This chapter presents empirical and theoretical evidence that lending decisions are fundamentally and systematically flawed. The first part summarizes a decade of individual and joint research on credit risk and lending based on behavioral and political models rather than "eobjective" economic models alone. It shows individual, organizational, and broader competitive, even institutional, factors consistent with behavioral and political explanations of risk and decision making can significantly and substantially distort credit assessment in a variety of contexts. The second part presents current research combining insights from both behavioral and political models of risk and decision making in an international context. It develops and tests an integrated theoretical framework for understanding how two forms of rivalry shape risk assessments by firms active in developing countries (DCs). One form of rivalry relates to DC electoral politics and their impact on firms making sovereign government credit assessments. The other relates to firm rivalry for market share in rating DC sovereign bond issuances. It is proposed that both matter for assessing the creditworthiness of DC sovereigns during election years. The chapter concludes with a summary of key findings and their implications for research, policy, and practice related to prudential credit assessment.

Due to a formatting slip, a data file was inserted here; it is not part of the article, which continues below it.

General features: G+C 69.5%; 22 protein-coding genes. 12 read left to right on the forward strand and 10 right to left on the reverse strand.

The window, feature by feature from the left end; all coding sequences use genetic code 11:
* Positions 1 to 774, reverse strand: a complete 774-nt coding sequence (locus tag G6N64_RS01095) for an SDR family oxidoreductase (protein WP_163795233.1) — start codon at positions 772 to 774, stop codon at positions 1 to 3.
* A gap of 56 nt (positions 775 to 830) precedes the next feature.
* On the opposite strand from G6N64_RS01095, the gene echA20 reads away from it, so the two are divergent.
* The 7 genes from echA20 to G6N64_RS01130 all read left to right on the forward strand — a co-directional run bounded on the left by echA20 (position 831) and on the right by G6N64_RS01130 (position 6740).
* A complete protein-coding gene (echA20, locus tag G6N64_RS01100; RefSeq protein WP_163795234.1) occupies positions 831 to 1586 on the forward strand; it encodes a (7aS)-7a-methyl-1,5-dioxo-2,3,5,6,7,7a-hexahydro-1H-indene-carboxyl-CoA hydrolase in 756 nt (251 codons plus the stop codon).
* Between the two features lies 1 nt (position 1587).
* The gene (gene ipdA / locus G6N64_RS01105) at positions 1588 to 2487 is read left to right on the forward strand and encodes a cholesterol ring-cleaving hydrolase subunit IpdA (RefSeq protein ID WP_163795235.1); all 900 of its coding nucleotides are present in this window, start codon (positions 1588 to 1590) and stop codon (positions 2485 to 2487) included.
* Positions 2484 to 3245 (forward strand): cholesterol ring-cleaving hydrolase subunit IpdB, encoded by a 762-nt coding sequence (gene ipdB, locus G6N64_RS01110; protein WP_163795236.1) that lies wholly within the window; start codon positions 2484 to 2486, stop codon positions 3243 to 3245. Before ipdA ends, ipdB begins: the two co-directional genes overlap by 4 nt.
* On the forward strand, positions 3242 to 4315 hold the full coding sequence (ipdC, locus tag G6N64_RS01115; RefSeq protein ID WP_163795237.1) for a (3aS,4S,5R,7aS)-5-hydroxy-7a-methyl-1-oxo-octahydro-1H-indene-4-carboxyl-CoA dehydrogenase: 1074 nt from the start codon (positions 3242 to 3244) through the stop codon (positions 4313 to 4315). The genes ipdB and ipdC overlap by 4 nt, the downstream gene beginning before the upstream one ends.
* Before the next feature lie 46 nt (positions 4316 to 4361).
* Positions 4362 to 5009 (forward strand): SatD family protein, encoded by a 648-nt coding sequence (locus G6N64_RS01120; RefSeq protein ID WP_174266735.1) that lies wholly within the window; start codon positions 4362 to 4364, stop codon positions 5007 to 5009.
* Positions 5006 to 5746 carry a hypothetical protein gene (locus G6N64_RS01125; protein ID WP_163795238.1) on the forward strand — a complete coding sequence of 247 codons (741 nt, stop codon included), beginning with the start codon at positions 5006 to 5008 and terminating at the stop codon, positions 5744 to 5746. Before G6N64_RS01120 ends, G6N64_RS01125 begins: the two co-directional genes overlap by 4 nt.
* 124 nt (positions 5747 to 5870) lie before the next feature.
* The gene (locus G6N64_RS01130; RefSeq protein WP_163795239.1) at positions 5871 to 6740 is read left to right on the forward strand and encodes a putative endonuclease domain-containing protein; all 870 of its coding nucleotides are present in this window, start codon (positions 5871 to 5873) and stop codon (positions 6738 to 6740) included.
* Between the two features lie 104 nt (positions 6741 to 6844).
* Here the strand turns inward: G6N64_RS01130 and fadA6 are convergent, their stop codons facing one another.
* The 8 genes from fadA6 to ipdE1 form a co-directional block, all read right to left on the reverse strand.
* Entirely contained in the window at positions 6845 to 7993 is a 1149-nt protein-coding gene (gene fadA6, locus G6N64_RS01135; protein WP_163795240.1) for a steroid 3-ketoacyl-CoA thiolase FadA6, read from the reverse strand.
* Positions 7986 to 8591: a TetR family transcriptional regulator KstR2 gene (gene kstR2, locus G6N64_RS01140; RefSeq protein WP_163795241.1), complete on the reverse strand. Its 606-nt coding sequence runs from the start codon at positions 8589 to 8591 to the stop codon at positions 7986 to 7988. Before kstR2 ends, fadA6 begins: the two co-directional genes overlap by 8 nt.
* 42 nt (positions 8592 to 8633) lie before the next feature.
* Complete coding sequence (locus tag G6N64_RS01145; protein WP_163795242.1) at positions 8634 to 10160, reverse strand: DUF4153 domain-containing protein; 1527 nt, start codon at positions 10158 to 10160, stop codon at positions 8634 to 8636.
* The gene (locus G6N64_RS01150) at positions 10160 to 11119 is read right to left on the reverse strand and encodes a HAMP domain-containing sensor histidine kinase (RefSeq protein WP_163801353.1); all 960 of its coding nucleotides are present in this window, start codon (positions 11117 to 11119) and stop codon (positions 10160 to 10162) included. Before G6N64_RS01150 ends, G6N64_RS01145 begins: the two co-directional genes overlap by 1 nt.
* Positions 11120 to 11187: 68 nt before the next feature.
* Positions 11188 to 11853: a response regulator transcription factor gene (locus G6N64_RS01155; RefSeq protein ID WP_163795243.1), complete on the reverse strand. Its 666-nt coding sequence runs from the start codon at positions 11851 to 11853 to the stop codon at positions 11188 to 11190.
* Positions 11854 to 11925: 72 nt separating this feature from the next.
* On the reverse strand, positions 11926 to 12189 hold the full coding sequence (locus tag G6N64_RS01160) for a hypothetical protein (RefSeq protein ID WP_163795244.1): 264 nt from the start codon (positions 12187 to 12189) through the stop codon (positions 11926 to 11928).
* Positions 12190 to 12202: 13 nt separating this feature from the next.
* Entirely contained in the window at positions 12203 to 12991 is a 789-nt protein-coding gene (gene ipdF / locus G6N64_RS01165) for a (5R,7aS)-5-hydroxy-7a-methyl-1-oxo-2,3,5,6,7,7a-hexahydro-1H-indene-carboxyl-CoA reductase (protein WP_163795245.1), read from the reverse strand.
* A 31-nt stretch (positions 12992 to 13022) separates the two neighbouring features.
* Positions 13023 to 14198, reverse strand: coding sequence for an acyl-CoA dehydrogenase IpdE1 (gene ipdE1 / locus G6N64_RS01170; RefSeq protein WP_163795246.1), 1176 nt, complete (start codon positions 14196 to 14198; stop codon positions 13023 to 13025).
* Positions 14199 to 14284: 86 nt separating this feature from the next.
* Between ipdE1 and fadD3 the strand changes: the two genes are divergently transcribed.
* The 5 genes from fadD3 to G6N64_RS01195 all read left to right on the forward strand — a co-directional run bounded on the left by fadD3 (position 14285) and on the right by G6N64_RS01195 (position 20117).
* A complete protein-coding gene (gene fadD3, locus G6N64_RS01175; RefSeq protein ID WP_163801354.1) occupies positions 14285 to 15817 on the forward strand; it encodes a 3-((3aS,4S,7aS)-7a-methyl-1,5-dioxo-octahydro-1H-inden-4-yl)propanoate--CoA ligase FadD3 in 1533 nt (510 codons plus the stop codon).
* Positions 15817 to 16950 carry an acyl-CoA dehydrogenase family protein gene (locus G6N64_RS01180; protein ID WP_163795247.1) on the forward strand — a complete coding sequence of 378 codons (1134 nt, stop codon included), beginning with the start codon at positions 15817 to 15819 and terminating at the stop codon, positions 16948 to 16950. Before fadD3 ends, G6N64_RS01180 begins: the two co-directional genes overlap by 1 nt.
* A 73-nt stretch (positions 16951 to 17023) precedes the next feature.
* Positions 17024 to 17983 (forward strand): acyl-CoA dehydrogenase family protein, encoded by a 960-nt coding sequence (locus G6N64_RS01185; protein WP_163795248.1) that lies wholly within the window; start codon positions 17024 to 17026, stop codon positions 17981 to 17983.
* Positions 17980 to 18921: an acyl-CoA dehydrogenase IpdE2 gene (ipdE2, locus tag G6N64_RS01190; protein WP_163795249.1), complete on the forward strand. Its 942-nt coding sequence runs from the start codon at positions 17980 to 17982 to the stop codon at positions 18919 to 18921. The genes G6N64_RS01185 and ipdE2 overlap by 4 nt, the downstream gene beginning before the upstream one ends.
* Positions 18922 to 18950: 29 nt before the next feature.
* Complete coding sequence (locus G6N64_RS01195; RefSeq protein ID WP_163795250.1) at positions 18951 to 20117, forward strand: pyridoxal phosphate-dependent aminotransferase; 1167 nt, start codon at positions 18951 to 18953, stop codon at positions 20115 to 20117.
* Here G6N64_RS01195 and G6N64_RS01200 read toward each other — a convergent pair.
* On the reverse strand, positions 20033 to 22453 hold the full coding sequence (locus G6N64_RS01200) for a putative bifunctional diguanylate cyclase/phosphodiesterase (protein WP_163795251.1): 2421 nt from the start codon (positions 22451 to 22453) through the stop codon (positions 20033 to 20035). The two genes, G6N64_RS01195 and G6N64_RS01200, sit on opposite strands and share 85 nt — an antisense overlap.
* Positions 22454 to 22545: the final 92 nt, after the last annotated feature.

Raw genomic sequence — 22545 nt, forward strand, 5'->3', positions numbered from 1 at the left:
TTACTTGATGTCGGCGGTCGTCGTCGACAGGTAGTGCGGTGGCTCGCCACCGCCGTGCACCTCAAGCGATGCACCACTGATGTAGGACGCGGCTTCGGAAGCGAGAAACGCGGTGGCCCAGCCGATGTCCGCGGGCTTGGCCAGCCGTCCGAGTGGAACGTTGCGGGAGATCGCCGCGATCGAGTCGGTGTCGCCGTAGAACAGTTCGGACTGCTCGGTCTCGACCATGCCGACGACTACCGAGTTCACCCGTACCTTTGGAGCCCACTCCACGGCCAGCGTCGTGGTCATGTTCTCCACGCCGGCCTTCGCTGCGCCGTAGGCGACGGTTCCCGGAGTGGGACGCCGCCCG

|Original language||English (US)|
|Title of host publication||A Debtor World|
|Subtitle of host publication||Interdisciplinary Perspectives on Debt|
|Publisher||Oxford University Press|
|State||Published - Jan 24 2013|
Bibliographical notePublisher Copyright:
© Oxford University Press, 2013.
- Behavioral models
- Credit assessment
- Credit risk
- Developing countries
- Political models